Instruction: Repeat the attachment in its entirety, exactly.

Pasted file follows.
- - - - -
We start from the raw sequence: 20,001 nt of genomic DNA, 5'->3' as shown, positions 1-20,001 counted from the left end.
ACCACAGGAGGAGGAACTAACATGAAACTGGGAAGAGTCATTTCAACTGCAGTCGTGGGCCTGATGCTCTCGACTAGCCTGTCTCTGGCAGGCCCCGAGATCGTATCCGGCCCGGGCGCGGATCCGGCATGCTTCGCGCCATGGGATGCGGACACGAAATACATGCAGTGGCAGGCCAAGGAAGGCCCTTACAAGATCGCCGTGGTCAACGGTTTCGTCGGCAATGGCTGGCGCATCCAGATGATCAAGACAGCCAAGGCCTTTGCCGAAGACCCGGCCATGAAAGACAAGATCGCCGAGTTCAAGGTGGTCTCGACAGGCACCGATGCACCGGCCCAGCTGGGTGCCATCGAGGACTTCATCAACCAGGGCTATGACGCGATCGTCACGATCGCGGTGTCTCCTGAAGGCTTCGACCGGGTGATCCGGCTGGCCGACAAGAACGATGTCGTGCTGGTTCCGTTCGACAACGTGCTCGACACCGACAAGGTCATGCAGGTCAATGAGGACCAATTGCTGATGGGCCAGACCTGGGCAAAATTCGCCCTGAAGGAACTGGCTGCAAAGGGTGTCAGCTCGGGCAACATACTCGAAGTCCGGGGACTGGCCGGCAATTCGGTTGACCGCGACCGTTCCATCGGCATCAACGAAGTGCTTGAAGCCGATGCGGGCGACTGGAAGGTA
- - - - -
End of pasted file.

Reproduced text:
We start from the raw sequence: 20,001 nt of genomic DNA, 5'->3' as shown, positions 1-20,001 counted from the left end.
ACCACAGGAGGAGGAACTAACATGAAACTGGGAAGAGTCATTTCAACTGCAGTCGTGGGCCTGATGCTCTCGACTAGCCTGTCTCTGGCAGGCCCCGAGATCGTATCCGGCCCGGGCGCGGATCCGGCATGCTTCGCGCCATGGGATGCGGACACGAAATACATGCAGTGGCAGGCCAAGGAAGGCCCTTACAAGATCGCCGTGGTCAACGGTTTCGTCGGCAATGGCTGGCGCATCCAGATGATCAAGACAGCCAAGGCCTTTGCCGAAGACCCGGCCATGAAAGACAAGATCGCCGAGTTCAAGGTGGTCTCGACAGGCACCGATGCACCGGCCCAGCTGGGTGCCATCGAGGACTTCATCAACCAGGGCTATGACGCGATCGTCACGATCGCGGTGTCTCCTGAAGGCTTCGACCGGGTGATCCGGCTGGCCGACAAGAACGATGTCGTGCTGGTTCCGTTCGACAACGTGCTCGACACCGACAAGGTCATGCAGGTCAATGAGGACCAATTGCTGATGGGCCAGACCTGGGCAAAATTCGCCCTGAAGGAACTGGCTGCAAAGGGTGTCAGCTCGGGCAACATACTCGAAGTCCGGGGACTGGCCGGCAATTCGGTTGACCGCGACCGTTCCATCGGCATCAACGAAGTGCTTGAAGCCGATGCGGGCGACTGGAAGGTA